Data center convergence emerged to address the limitations of traditional infrastructure and storage, with the aim of finding ways to better integrate the discrete components that constitute IT infrastructure. The converged data center has evolved ever since.
The data center convergence movement started over a decade ago with the introduction of converged infrastructure (CI), which offered a preconfigured hardware-based offering that streamlined infrastructure deployment and maintenance.
Hyper-converged infrastructure (HCI) built on this trend by providing a preconfigured software-based offering that simplified IT operations even further. This was followed by composable disaggregated infrastructure (CDI), which combined elements of both converged and hyper-converged infrastructure to deliver greater flexibility and integrated support for automation and orchestration.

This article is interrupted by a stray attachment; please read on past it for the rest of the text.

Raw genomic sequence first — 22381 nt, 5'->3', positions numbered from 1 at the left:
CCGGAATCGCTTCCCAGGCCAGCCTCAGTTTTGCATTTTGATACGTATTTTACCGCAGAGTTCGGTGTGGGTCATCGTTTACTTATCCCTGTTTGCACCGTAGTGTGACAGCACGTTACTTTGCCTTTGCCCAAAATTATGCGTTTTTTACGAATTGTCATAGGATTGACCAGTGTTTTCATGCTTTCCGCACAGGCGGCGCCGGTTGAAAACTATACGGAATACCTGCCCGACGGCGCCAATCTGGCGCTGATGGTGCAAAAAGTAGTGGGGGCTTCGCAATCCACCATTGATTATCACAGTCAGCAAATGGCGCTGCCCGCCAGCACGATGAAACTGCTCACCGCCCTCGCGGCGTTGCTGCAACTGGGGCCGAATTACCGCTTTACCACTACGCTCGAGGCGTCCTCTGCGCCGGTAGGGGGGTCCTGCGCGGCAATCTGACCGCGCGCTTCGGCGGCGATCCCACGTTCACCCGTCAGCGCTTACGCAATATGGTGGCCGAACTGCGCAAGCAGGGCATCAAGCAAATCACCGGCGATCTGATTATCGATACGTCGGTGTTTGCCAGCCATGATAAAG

These three infrastructures -- CI, HCI and CDI -- represent today's primary approaches to data center convergence. The lines between each type are sometimes blurred, however, with vendors taking liberties in how they define and categorize their products.
This has become even more pronounced with the trend toward hybrid clouds. Even so, the three kinds of converged infrastructures all share a common goal: addressing the challenges and inefficiencies of the traditional data center.
What is a converged data center?
Traditional infrastructure is made up of standalone components that often come from multiple vendors and operate within their own silos. Application delivery is typically based on multi-tiered strategies, with equipment deployed and configured to support specific workloads. Although this approach provides a great deal of flexibility, it is costly and complex to maintain, and has ongoing compatibility and integration issues.
Even so, the traditional infrastructure met workload requirements well enough -- until the advent of modern applications, which were more complex, dynamic and resource-intensive. Not only did they require greater agility and scalability, but they could be geographically dispersed, making traditional architectures more cumbersome than ever.